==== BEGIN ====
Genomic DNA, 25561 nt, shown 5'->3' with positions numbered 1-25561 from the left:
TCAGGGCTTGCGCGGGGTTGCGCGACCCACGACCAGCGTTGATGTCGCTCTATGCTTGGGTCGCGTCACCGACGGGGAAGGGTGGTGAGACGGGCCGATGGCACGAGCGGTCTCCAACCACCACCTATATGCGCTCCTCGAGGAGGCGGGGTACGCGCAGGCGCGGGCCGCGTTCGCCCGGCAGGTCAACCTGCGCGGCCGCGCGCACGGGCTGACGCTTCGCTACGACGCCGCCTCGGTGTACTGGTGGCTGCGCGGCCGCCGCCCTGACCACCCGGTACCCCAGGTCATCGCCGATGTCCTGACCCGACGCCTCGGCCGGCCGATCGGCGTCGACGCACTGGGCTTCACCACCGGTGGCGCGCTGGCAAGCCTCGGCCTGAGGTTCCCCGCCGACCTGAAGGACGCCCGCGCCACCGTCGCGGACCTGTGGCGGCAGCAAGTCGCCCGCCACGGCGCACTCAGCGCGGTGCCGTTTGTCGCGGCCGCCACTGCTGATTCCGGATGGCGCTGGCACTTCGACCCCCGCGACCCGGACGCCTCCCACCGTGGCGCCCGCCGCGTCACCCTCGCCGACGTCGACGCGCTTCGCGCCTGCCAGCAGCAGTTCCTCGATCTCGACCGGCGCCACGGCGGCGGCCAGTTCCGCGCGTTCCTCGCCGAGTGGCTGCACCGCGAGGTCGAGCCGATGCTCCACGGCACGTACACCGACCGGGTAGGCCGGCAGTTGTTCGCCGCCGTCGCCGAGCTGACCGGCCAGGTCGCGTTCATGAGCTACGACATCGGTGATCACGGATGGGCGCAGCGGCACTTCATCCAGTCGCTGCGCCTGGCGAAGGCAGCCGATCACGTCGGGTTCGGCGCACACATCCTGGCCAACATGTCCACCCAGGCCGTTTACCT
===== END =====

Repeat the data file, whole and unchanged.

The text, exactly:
Genomic DNA, 25561 nt, shown 5'->3' with positions numbered 1-25561 from the left:
TCAGGGCTTGCGCGGGGTTGCGCGACCCACGACCAGCGTTGATGTCGCTCTATGCTTGGGTCGCGTCACCGACGGGGAAGGGTGGTGAGACGGGCCGATGGCACGAGCGGTCTCCAACCACCACCTATATGCGCTCCTCGAGGAGGCGGGGTACGCGCAGGCGCGGGCCGCGTTCGCCCGGCAGGTCAACCTGCGCGGCCGCGCGCACGGGCTGACGCTTCGCTACGACGCCGCCTCGGTGTACTGGTGGCTGCGCGGCCGCCGCCCTGACCACCCGGTACCCCAGGTCATCGCCGATGTCCTGACCCGACGCCTCGGCCGGCCGATCGGCGTCGACGCACTGGGCTTCACCACCGGTGGCGCGCTGGCAAGCCTCGGCCTGAGGTTCCCCGCCGACCTGAAGGACGCCCGCGCCACCGTCGCGGACCTGTGGCGGCAGCAAGTCGCCCGCCACGGCGCACTCAGCGCGGTGCCGTTTGTCGCGGCCGCCACTGCTGATTCCGGATGGCGCTGGCACTTCGACCCCCGCGACCCGGACGCCTCCCACCGTGGCGCCCGCCGCGTCACCCTCGCCGACGTCGACGCGCTTCGCGCCTGCCAGCAGCAGTTCCTCGATCTCGACCGGCGCCACGGCGGCGGCCAGTTCCGCGCGTTCCTCGCCGAGTGGCTGCACCGCGAGGTCGAGCCGATGCTCCACGGCACGTACACCGACCGGGTAGGCCGGCAGTTGTTCGCCGCCGTCGCCGAGCTGACCGGCCAGGTCGCGTTCATGAGCTACGACATCGGTGATCACGGATGGGCGCAGCGGCACTTCATCCAGTCGCTGCGCCTGGCGAAGGCAGCCGATCACGTCGGGTTCGGCGCACACATCCTGGCCAACATGTCCACCCAGGCCGTTTACCT